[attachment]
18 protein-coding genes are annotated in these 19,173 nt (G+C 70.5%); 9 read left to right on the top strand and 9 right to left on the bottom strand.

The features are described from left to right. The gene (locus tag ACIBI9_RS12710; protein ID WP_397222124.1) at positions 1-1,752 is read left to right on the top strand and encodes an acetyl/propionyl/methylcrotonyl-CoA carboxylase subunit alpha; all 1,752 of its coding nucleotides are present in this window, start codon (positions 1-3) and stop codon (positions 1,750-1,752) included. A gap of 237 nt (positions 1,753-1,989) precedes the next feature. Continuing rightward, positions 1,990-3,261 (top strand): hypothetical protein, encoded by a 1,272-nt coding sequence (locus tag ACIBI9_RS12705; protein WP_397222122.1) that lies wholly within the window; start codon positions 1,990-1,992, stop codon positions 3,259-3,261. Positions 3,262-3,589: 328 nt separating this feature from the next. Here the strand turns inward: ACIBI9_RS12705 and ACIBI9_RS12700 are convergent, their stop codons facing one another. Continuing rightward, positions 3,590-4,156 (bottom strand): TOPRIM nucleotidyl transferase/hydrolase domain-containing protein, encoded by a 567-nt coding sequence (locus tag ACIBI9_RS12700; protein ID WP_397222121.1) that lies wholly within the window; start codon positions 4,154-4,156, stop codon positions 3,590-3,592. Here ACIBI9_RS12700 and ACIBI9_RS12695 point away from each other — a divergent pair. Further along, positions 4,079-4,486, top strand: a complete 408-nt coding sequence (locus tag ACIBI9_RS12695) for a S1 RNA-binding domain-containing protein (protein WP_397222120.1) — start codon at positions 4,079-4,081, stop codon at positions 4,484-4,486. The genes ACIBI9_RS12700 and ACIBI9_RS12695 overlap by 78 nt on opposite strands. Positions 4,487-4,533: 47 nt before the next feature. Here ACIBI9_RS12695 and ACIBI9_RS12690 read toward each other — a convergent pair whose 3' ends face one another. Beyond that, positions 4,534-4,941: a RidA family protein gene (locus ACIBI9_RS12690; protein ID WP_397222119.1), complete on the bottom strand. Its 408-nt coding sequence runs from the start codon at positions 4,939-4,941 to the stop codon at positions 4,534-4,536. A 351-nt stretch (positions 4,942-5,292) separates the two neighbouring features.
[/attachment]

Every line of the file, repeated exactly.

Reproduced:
18 protein-coding genes are annotated in these 19,173 nt (G+C 70.5%); 9 read left to right on the top strand and 9 right to left on the bottom strand.

The features are described from left to right. The gene (locus tag ACIBI9_RS12710; protein ID WP_397222124.1) at positions 1-1,752 is read left to right on the top strand and encodes an acetyl/propionyl/methylcrotonyl-CoA carboxylase subunit alpha; all 1,752 of its coding nucleotides are present in this window, start codon (positions 1-3) and stop codon (positions 1,750-1,752) included. A gap of 237 nt (positions 1,753-1,989) precedes the next feature. Continuing rightward, positions 1,990-3,261 (top strand): hypothetical protein, encoded by a 1,272-nt coding sequence (locus tag ACIBI9_RS12705; protein WP_397222122.1) that lies wholly within the window; start codon positions 1,990-1,992, stop codon positions 3,259-3,261. Positions 3,262-3,589: 328 nt separating this feature from the next. Here the strand turns inward: ACIBI9_RS12705 and ACIBI9_RS12700 are convergent, their stop codons facing one another. Continuing rightward, positions 3,590-4,156 (bottom strand): TOPRIM nucleotidyl transferase/hydrolase domain-containing protein, encoded by a 567-nt coding sequence (locus tag ACIBI9_RS12700; protein ID WP_397222121.1) that lies wholly within the window; start codon positions 4,154-4,156, stop codon positions 3,590-3,592. Here ACIBI9_RS12700 and ACIBI9_RS12695 point away from each other — a divergent pair. Further along, positions 4,079-4,486, top strand: a complete 408-nt coding sequence (locus tag ACIBI9_RS12695) for a S1 RNA-binding domain-containing protein (protein WP_397222120.1) — start codon at positions 4,079-4,081, stop codon at positions 4,484-4,486. The genes ACIBI9_RS12700 and ACIBI9_RS12695 overlap by 78 nt on opposite strands. Positions 4,487-4,533: 47 nt before the next feature. Here ACIBI9_RS12695 and ACIBI9_RS12690 read toward each other — a convergent pair whose 3' ends face one another. Beyond that, positions 4,534-4,941: a RidA family protein gene (locus ACIBI9_RS12690; protein ID WP_397222119.1), complete on the bottom strand. Its 408-nt coding sequence runs from the start codon at positions 4,939-4,941 to the stop codon at positions 4,534-4,536. A 351-nt stretch (positions 4,942-5,292) separates the two neighbouring features.